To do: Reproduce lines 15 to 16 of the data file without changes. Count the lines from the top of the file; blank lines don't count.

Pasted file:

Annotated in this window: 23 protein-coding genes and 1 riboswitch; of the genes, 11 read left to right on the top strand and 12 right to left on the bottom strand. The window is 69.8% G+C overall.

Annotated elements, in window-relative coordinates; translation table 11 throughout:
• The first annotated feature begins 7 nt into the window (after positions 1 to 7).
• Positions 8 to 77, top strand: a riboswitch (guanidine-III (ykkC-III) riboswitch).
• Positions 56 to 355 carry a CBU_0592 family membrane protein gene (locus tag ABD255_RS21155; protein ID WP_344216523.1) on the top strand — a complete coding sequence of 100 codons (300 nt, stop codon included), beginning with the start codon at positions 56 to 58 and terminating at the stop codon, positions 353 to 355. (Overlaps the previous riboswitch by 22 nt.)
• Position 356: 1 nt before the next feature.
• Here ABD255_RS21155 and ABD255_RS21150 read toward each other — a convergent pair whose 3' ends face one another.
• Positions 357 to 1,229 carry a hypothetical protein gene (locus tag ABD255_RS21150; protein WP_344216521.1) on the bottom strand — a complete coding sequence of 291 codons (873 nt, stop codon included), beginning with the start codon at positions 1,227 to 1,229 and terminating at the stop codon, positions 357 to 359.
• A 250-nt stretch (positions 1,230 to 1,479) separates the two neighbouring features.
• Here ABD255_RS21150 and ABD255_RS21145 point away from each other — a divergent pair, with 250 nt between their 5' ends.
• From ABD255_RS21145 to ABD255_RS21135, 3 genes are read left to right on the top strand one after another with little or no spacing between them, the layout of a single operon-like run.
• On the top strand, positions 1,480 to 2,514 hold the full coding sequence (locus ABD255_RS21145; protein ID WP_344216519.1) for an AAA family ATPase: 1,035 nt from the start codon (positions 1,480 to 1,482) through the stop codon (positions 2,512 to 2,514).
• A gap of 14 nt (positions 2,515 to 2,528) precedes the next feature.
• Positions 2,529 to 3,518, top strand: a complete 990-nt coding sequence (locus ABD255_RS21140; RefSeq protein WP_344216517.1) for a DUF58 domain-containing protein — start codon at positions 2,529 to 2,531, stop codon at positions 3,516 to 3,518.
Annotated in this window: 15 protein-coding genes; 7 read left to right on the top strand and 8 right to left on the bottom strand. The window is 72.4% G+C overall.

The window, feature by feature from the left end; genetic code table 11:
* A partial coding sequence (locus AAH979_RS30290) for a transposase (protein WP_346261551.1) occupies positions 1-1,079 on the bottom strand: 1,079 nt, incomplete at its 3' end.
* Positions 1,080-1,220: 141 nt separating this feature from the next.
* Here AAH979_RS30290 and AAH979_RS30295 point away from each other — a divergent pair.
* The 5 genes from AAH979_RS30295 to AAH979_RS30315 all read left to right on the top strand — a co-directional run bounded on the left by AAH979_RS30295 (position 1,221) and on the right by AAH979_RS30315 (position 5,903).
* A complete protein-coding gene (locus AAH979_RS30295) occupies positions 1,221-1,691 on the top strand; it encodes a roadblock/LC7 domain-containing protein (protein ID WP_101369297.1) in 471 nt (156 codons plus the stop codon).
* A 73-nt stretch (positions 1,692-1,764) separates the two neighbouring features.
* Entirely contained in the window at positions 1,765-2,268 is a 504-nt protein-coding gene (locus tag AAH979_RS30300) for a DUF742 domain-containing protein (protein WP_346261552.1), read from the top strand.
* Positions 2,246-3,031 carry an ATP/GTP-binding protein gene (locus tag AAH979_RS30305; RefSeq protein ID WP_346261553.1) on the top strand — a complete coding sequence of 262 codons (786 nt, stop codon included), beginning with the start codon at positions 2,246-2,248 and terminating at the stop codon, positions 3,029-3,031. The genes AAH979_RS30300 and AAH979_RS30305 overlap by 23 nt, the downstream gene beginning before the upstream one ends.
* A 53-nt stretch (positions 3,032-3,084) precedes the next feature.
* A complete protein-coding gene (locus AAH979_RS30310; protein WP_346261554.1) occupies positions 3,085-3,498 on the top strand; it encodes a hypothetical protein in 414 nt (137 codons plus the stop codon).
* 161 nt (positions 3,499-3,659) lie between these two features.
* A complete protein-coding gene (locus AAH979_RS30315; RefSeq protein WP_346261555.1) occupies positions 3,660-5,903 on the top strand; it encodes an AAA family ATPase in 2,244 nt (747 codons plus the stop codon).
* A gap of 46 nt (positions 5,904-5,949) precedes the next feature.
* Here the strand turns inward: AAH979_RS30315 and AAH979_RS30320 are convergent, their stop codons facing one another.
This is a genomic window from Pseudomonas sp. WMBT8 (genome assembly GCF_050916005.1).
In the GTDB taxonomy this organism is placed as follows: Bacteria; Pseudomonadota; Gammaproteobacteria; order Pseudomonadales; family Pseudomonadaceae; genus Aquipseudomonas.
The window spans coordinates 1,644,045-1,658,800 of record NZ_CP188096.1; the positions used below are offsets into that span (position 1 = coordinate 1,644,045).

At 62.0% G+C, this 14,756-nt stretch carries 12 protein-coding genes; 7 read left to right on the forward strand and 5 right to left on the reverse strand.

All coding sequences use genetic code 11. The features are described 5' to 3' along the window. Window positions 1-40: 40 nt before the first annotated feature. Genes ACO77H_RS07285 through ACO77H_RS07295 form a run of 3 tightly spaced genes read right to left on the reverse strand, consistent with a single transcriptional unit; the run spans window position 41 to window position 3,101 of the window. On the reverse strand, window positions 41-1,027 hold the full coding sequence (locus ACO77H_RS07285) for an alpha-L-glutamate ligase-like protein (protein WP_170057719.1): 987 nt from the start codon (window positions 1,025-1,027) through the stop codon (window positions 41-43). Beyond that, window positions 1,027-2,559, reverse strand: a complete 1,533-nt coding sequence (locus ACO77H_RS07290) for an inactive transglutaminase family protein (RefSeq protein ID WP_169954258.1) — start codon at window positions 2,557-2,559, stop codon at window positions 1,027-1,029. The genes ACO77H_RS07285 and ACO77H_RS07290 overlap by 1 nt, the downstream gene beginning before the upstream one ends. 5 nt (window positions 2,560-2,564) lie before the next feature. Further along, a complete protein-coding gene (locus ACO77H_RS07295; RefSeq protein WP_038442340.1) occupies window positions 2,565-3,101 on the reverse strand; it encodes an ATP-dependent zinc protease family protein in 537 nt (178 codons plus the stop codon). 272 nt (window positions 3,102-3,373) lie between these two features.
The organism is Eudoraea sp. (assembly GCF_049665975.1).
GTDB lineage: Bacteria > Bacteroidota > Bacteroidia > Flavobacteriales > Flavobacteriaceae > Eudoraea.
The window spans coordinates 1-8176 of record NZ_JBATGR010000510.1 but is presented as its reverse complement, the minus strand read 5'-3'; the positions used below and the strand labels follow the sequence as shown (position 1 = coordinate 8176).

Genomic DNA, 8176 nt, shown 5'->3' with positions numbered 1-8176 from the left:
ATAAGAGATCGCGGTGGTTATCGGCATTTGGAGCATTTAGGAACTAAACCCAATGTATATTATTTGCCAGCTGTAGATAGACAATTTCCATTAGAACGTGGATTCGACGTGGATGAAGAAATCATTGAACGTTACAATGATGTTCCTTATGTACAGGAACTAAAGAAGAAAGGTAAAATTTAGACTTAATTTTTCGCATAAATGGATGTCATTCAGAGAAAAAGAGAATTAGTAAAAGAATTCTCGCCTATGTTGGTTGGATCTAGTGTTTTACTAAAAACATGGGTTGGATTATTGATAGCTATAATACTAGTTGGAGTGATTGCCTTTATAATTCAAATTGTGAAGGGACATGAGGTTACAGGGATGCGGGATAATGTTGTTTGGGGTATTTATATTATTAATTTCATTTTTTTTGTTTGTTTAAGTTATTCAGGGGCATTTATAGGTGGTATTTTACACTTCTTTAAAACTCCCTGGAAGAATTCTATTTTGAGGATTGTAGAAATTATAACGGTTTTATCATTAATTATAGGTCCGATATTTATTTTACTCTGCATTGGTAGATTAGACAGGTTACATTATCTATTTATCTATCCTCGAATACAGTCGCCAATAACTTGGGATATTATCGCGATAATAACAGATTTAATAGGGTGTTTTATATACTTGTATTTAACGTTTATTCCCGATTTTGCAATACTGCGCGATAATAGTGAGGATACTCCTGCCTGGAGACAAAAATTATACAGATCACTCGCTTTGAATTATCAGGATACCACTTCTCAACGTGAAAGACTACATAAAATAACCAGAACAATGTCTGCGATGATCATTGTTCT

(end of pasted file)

Annotated in this window: 15 protein-coding genes; 7 read left to right on the top strand and 8 right to left on the bottom strand. The window is 72.4% G+C overall.

The window, feature by feature from the left end; genetic code table 11: